PHNOM PENH (Reuters) - A U.N. human rights envoy urged Cambodia on Wednesday to drop a ban on the country’s main opposition party so it can take part in a July general election.
Cambodia’s Supreme Court dissolved the opposition Cambodia National Rescue Party (CNRP) in November and banned more than 100 of its politicians in a ruling that was widely condemned by the international community.
Rhona Smith, U.N. Special Rapporteur on human rights in Cambodia, said the CNRP ban had denied Cambodians the right to take part in the vote through their chosen representatives.
“I repeat my call on the government to restore the space for any Cambodians to exercise the right to stand for election without fear or intimidation,” Smith told a news conference.
“I also call for an urgent reconsideration of the blanket ban on 118 political actors,” she added, referring to the banned lawmakers and senior members of the CNRP.
The CNRP was dissolved at the request of veteran Prime Minister Hun Sen’s government, which accused the party of plotting to take power with the help of the United States. The CNRP and the United States embassy in Cambodia denied that.
The dissolution of the CNRP followed the arrest of its leader, Kem Sokha, who was also accused of plotting to take power with U.S. help.
Kem Sokha said the charge was leveled against him because of the threat the opposition posed at the July elections.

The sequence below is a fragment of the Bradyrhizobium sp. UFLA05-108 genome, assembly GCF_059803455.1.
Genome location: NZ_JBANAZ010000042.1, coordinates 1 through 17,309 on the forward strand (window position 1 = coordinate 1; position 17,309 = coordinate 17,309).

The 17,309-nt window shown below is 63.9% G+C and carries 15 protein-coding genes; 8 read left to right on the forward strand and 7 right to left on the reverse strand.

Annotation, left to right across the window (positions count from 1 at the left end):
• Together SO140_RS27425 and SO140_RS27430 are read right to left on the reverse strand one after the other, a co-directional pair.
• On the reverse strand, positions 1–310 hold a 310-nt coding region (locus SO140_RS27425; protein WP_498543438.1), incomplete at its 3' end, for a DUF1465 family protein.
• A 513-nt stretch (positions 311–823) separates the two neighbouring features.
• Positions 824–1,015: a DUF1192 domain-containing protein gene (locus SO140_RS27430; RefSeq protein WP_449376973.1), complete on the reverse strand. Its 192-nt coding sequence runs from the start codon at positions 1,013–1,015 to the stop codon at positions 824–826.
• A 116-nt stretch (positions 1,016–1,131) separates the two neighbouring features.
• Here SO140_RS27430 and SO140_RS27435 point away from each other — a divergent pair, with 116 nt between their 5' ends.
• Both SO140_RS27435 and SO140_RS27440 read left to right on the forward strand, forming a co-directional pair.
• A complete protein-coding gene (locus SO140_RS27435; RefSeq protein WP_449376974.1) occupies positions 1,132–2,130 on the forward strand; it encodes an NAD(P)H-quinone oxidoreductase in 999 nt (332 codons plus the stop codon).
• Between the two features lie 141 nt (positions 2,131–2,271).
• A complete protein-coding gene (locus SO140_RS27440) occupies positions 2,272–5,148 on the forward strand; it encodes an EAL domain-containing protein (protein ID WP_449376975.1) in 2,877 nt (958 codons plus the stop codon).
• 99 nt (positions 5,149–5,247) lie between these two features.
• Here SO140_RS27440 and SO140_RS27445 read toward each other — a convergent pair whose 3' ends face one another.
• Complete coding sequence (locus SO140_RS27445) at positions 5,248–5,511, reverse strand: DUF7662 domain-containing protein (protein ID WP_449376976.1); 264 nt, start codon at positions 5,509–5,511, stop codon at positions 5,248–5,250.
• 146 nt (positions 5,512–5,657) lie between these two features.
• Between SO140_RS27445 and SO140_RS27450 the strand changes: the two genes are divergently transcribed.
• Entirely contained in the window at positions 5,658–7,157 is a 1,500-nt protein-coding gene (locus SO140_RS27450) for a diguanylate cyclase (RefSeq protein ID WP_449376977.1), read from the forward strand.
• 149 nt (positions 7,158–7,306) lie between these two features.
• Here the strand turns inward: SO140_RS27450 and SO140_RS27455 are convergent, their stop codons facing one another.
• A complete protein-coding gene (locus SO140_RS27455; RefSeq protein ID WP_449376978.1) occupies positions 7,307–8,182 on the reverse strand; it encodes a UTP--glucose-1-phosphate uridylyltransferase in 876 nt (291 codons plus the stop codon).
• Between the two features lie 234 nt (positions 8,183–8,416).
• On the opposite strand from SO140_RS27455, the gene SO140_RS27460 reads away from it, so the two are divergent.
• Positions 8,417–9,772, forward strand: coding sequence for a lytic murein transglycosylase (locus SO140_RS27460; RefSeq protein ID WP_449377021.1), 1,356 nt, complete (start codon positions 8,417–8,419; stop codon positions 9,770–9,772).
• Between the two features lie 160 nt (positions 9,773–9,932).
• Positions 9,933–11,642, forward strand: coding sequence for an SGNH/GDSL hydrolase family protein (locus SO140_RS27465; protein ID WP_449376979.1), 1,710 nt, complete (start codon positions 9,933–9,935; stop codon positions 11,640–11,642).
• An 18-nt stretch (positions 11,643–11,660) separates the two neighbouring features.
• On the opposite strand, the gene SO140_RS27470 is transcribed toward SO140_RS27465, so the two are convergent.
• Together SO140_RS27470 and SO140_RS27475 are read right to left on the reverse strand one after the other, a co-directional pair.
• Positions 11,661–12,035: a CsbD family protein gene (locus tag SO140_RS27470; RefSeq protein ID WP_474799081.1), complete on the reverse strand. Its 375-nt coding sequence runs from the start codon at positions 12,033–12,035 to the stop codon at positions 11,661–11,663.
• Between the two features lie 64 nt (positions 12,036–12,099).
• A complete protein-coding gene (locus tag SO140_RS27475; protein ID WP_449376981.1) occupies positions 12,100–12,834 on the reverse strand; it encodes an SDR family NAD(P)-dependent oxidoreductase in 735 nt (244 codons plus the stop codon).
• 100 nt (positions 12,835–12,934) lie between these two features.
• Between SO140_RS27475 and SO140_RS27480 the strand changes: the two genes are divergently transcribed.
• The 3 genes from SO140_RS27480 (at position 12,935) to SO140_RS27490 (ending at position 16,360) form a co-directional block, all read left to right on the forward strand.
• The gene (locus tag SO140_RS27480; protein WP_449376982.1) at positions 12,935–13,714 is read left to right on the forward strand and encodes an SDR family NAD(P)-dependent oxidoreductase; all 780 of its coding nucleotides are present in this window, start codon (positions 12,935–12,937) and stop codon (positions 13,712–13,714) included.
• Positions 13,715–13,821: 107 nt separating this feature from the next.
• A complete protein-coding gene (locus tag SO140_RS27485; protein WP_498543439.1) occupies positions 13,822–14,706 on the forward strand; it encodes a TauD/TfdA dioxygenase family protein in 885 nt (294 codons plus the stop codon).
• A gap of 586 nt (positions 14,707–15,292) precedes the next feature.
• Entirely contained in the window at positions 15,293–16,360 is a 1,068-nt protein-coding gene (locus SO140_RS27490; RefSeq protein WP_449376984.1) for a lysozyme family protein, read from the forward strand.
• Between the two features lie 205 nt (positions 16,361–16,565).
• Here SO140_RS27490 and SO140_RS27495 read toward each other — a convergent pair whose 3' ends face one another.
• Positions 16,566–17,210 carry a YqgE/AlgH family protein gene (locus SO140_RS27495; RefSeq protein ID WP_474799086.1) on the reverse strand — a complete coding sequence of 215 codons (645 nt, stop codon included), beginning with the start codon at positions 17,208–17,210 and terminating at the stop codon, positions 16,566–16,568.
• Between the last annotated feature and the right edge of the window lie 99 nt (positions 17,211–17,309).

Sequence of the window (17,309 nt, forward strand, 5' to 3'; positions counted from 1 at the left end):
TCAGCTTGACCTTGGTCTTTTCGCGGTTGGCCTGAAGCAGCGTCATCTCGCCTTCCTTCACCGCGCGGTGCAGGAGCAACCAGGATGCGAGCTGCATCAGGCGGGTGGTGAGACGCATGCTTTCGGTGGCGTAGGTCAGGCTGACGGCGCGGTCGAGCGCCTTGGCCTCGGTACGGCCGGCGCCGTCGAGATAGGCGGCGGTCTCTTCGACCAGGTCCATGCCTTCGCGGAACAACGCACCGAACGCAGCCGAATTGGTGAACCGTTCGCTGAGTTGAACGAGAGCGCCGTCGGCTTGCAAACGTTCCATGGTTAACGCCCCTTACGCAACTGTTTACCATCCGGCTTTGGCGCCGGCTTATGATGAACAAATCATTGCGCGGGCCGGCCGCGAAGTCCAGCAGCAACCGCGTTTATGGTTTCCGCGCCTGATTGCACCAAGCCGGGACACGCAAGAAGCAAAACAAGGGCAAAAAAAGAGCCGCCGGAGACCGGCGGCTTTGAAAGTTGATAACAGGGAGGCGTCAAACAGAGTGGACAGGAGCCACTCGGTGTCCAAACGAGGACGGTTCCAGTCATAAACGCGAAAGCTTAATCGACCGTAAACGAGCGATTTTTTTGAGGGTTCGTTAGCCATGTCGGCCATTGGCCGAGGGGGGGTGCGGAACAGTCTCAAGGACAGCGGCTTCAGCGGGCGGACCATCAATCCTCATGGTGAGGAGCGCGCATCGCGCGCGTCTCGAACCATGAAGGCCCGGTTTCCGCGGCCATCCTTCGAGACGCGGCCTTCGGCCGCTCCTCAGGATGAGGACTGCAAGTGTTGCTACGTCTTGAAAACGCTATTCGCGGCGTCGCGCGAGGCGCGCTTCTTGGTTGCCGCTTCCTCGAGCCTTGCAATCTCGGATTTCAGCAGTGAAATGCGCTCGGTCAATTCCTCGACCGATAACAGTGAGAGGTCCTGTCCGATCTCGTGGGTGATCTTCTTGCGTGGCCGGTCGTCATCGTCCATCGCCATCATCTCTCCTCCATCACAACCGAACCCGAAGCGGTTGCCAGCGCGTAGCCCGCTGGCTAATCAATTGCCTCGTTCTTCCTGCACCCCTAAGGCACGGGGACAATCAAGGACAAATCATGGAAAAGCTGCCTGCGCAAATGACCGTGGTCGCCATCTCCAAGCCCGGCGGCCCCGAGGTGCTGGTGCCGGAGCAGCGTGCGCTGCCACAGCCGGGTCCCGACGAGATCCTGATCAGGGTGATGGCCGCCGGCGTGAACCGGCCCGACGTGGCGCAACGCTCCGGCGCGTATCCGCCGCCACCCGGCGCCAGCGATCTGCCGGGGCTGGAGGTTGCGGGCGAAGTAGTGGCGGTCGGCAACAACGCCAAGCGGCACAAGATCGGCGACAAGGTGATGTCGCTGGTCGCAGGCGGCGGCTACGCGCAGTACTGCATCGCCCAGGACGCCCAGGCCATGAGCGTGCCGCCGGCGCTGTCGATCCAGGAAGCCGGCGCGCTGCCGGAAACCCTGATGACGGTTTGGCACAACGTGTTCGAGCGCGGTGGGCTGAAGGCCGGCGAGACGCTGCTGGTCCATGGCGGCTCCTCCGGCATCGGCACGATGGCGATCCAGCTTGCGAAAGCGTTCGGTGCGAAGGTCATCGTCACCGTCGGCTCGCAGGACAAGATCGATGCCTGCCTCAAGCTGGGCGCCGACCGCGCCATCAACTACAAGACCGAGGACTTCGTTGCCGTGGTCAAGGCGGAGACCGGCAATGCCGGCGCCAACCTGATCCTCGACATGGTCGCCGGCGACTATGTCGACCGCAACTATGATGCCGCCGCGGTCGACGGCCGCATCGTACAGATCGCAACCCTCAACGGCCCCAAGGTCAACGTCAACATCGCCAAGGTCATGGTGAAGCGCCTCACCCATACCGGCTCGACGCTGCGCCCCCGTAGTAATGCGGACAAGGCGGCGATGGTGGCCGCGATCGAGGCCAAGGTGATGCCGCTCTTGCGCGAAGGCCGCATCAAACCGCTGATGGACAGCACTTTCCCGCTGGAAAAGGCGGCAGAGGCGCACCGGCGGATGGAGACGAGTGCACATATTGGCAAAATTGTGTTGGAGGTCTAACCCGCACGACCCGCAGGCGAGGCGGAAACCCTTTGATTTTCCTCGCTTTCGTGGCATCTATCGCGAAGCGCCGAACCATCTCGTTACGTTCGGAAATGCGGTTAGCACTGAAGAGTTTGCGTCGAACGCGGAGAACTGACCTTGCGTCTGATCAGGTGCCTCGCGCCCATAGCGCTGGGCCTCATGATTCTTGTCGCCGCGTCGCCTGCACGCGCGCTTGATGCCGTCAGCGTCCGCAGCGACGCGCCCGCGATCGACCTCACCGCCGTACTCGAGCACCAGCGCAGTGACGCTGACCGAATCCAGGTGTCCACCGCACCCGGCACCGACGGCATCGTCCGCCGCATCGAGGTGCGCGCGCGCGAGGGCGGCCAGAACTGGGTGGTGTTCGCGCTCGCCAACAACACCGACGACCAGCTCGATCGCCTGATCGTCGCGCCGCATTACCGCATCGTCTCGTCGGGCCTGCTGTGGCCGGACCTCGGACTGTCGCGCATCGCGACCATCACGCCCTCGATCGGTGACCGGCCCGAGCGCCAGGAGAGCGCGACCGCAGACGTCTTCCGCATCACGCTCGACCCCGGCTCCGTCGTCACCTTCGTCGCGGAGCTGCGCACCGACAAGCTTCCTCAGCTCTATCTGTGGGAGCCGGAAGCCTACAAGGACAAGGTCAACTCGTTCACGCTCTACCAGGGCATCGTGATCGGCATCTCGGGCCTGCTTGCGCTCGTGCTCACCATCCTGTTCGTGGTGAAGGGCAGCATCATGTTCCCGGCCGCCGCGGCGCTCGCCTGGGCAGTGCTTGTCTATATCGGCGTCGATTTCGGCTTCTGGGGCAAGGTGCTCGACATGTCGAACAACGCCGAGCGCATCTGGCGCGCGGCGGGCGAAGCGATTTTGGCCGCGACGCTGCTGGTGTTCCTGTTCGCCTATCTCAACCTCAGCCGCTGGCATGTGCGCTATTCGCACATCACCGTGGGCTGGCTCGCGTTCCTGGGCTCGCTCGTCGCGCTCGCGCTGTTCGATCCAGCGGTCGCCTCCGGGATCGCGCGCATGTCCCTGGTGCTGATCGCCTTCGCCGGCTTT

Cambodia’s last election, in 2013, marked Hun Sen’s toughest challenge in three decades of rule. His party won but with a greatly reduced majority while the CNRP made big gains, despite what it said was widespread cheating.
Western countries have criticized Hun Sen over the CNRP’s dissolution and the arrest of Kem Sokha ahead of the general election and some have taken steps against the government.
The United States has imposed visa sanctions on high-ranking government officials while the EU announced in December it would suspend funding for the election.
Hun Sen’s government and its allies have targeted non-government organizations, opposition lawmakers and some independent media in the crackdown.
Smith urged authorities to provide an “even playing field” to other smaller parties in the vote.
A spokesman for Hun Sen’s ruling Cambodian People’s Party (CPP), responding to Smith’s remarks, said the opposition party was “dead”.
Reporting by Prak Chan Thul; Editing by Amy Sawitta Lefevre and Robert Birsel